The common Boy Scout crystal radio is very similar and uses a tuned tank circuit to select the desired station.
I have a Wi-Fi detector that is a crystal video receiver with an LED bar graph display. It consists of a patch antenna, a bandpass filter, an RF amplifier and a detector followed by an analog circuit driving a LED bargraph display.
Tunnel (really back diodes) make excellent microwave crystal video detectors because the diode impedance is near 50 Ohms so not only provides very good input microwave frequency matching but also provides a very wide bandwidth output signal source from near 50 Ohms so great for seeing the true shape of narrow pulses. The common crystal microwave detector that harks back to the 1N23 point contact diode (Wiki) has a high output impedance and so is not good for wide bandwidth signals, like RADAR pulses.Mike Valentine makes the Valentine 1 radar detector (factory, my cars page). Rather than use the old fashioned crystal video detection method he uses a hetrodyne type receiver (Wiki) and processes the Intermediate Frequency (Wiki) in a way similar to a spectrum analyzer. That's to say the receiver can recognize multiple simultaneous signals and so warn the driver of a number of parameters: is the radar gun in front, at the side or behind you (based on multiple antennas), what frequency band is the radar (based on the design of the LO and IF frequencies), and how many radars (based on counting the peaks in the spectrum analyzer display). This is the ultimate in police radar detectors.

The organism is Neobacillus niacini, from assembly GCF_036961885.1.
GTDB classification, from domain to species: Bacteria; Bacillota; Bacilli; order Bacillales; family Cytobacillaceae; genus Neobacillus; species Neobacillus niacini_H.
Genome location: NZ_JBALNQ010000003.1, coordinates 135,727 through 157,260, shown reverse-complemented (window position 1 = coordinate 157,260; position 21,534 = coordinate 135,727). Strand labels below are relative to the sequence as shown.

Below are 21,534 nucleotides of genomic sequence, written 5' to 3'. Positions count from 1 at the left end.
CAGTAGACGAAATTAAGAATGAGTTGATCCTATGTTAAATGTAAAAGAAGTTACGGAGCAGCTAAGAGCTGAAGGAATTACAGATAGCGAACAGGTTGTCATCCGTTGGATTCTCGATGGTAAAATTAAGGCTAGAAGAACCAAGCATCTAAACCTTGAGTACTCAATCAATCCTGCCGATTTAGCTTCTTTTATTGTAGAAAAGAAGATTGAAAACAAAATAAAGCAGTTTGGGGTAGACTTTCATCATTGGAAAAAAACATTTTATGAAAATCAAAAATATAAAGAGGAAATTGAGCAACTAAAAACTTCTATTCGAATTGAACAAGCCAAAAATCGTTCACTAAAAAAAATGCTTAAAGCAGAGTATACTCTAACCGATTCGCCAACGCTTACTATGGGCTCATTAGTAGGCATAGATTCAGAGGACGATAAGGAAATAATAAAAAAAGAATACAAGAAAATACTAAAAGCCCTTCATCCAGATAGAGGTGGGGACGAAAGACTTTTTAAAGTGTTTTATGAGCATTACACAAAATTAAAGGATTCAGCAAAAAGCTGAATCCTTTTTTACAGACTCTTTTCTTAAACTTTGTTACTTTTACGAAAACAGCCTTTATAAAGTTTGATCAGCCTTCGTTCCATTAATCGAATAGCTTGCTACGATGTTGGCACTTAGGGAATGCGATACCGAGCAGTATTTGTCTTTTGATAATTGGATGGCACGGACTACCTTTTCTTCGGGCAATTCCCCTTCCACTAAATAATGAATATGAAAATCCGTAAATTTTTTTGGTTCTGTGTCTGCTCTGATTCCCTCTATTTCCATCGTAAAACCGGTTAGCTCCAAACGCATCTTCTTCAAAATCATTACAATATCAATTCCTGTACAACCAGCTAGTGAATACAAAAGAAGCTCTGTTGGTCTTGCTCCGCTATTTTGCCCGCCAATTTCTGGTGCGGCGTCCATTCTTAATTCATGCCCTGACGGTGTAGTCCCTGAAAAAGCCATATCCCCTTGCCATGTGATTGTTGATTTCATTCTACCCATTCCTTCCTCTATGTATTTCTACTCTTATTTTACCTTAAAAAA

Related non tuned wide band receiversThe Bug Duster by Wenzel has a Sinitsa (Crypto Museum) mode of operation. Some possible improvements: The 1N5711 is a guard ring Schottky diode and so has much more capacitance than a similar diode without the guard ring so might work at higher frequencies.